Team:Buenos Aires/Project


Revision as of 21:39, 17 September 2012 by Abush84 (Talk | contribs)

Tunable syntethic ecology

We aimed to create a stable community of microorganisms that could be used as a standard tool in lab and industry. Our system would allow the co-culture of several genetically engineered machines in defined and tunable proportions, just like different species coexist in an ecosystem in nature. Hence the engineered organism would be a standard part! This defines a new level of modularity allowing the increase of the complexity of the system by moving to the community level.

In order to do this we´ve come up with several plausible circuits designs and made in silico predictions of their behavior. We decided to build a “crossfeeding” system in which each strain produces and secretes an aminoacid the other strains need to grow. We therefore characterized two auxotrophic yeast strains (for tryptophan and histidine) and designed novel biobricks that regulate the export of Trp and His rich peptides, therefore regulating the growth rate of the complementary strain.

In the future this would allow for other modules to control the proportions of each strain, thus allowing dynamic and stimulus dependent changes in the abundances of each strain. It would also allow to build complex systems by combining different strains, each of which have a specific function.


The expected trend for the field of synthetic biology is to design and create biological circuits of increasing complexity, capable of useful and interesting behaviors. As we get more ambitious with our objectives, the number of different components of our designs is bound to increase. The greater the number of elements the system has, the greater the chances that they interact with each other, or with the chassis. Furthermore, each component imposes a “load” on the cell, and there is probably an upper bound to the number of components one can introduce into a cell and keep it viable. The complexity of the synthetic system didn´t increase as expected {Purnick and Weiss 2009}, probably due to these effects.

One solution to this problem is to physically isolate sub-systems in different cells, creating a “division of labor”. In this approach one would coculture different strains, each of which performs a specific task and interact with each other to achieve a desired system level behavior. This has approach would have several advantages: 1) Sub-systems are isolated therefore reducing the number of unintended interactions 2) This isolation allows for the same parts to be reutilized in different subsystems 3) A new level of modularity is introduced; strains with specific functions can become “standard parts” to be combined in a higher level system. 4) This approach should allow to easily scale-up in the complexity of the system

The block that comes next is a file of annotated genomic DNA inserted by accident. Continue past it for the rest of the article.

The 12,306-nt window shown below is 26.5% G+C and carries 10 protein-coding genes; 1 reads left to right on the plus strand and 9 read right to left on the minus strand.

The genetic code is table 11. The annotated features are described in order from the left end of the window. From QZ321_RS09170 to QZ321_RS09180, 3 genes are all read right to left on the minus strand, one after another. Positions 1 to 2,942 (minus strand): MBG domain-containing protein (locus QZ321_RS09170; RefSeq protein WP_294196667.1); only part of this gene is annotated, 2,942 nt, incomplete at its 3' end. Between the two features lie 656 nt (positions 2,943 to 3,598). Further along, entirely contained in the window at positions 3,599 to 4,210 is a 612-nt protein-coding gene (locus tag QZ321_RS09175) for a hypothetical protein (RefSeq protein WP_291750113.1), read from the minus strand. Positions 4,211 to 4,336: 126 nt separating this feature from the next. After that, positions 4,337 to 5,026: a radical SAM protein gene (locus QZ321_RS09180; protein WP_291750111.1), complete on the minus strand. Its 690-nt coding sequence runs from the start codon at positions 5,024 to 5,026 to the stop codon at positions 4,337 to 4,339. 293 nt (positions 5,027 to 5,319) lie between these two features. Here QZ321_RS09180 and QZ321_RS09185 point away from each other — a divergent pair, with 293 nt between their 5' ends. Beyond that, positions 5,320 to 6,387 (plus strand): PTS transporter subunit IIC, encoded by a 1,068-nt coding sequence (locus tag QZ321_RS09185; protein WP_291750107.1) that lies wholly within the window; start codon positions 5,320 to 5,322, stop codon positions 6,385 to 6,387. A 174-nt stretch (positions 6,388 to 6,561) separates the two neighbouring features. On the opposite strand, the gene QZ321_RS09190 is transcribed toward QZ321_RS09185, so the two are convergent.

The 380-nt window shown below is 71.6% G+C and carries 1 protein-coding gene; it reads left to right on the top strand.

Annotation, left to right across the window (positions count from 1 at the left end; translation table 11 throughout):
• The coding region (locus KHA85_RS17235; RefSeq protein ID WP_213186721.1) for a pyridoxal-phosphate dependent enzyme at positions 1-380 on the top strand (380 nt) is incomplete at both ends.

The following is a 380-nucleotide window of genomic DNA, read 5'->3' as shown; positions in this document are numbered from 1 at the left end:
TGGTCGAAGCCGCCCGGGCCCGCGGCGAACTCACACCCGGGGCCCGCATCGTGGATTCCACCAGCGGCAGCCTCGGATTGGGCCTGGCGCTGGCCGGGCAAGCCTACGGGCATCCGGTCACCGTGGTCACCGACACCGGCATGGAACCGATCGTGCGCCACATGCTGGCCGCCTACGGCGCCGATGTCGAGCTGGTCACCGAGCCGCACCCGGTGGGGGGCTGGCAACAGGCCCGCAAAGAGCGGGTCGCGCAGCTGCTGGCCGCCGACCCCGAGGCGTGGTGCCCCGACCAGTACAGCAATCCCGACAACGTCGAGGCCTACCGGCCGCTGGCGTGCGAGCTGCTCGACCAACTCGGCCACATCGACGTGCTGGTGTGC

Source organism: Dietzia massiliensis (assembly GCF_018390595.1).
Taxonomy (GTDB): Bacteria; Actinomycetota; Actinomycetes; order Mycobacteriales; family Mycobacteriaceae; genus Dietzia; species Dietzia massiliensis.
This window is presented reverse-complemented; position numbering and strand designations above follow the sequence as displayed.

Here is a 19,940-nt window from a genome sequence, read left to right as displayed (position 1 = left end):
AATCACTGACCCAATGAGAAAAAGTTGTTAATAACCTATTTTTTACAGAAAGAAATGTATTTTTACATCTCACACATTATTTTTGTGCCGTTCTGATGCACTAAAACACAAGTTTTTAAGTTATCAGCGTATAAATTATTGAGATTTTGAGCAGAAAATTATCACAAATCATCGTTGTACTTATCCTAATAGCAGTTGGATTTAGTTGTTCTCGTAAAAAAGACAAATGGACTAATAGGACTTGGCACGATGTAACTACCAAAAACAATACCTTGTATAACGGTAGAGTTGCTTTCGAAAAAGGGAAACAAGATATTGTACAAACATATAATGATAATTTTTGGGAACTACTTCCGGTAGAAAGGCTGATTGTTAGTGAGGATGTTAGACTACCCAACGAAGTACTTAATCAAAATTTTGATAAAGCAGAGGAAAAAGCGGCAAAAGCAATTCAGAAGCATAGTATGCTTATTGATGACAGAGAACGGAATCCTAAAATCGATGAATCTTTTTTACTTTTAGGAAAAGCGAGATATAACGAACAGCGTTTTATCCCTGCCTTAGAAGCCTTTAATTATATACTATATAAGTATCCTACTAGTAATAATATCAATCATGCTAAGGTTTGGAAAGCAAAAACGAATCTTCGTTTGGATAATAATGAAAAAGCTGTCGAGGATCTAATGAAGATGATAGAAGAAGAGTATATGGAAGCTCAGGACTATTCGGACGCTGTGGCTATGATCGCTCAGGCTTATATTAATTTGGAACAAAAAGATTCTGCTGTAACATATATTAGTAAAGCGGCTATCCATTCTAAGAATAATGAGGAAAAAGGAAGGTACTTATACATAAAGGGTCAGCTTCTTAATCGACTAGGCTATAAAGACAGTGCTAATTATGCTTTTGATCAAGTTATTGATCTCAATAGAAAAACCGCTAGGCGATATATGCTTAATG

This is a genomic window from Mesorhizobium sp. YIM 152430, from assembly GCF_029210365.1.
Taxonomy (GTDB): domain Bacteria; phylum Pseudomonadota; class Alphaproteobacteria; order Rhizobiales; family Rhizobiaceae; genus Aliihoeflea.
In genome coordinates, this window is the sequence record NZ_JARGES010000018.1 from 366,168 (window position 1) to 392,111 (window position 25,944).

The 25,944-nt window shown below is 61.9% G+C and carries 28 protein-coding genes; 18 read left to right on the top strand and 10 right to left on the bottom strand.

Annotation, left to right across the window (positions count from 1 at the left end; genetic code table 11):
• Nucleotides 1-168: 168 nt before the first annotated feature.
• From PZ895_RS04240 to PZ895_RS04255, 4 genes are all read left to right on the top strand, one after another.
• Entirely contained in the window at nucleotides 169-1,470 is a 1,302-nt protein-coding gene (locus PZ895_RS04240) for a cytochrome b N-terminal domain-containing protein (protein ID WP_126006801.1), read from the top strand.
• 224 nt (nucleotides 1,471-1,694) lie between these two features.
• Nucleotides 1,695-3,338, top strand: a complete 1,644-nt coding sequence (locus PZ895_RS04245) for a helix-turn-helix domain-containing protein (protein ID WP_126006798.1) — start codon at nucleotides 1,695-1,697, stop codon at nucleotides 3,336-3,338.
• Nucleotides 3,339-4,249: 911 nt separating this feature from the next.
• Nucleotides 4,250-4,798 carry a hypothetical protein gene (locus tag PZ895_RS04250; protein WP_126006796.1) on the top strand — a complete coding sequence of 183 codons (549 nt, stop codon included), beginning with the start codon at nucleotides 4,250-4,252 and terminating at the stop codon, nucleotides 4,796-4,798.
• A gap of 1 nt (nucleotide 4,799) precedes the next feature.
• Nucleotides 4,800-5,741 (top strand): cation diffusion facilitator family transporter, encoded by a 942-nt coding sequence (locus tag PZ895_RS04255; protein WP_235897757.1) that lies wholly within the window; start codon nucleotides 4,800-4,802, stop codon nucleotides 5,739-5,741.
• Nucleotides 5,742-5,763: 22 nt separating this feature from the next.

There are two major obstacles to overcome for the proposed approach to work. The first one is how to stably maintain a co-culture of different strains (or species), when they most likely will have different growth rate and therefore one is bound to overtake the culture. Even in the unlikely case in which several strains grow at exactly the same rate, in the long term one will dominate because of “genetic drift”.

The second obstacle to overcome is how to couple the different sub-systems. If each strain does a specific task, it will have to interact in some way with the other strains to achieve the global function. This sort of cell-to-cell communication can be achieved with mechanisms as quorum sensing, that is already of common use in the synthetic biology community.

We therefore decided to construct a system in which two or more strain could be grown in stable, defined and tunable proportions. We call this “tunable synthetic ecology”.

Possible applications

(From the most classic to the wildest!)

  • Circuit Integration: The possibility to co-culture several strains with different circuits can be used to increase the complexity and amount of components of the overall system. Currently there seems to be an upper limit to the amount of components a device can have. Combining several strains to achieve a function can be a way to overcome this limitation and introduce a new layer of modularity and control.
  • Circuit Isolation: Dividing a big circuit in two or more strains can allow to build sub-circuits that would be otherwise incompatible in the same cell. This can allow more complex designs with fewer parts, as these can be used for different functions in different strains.
  • Optimization of Bioreactor Output: If the steps of a complex reaction are carried out by different strains, the overall throughput of the process can be optimized by fine-tuning the proportion of each strain. Our system would allow to easily modify these proportions.
  • Synthetic Oenology: The ability to use several yeast strains in defined proportions in a fermentation process can allow new varieties of wines with unique properties to be created. This can be of interest to the local wine industry.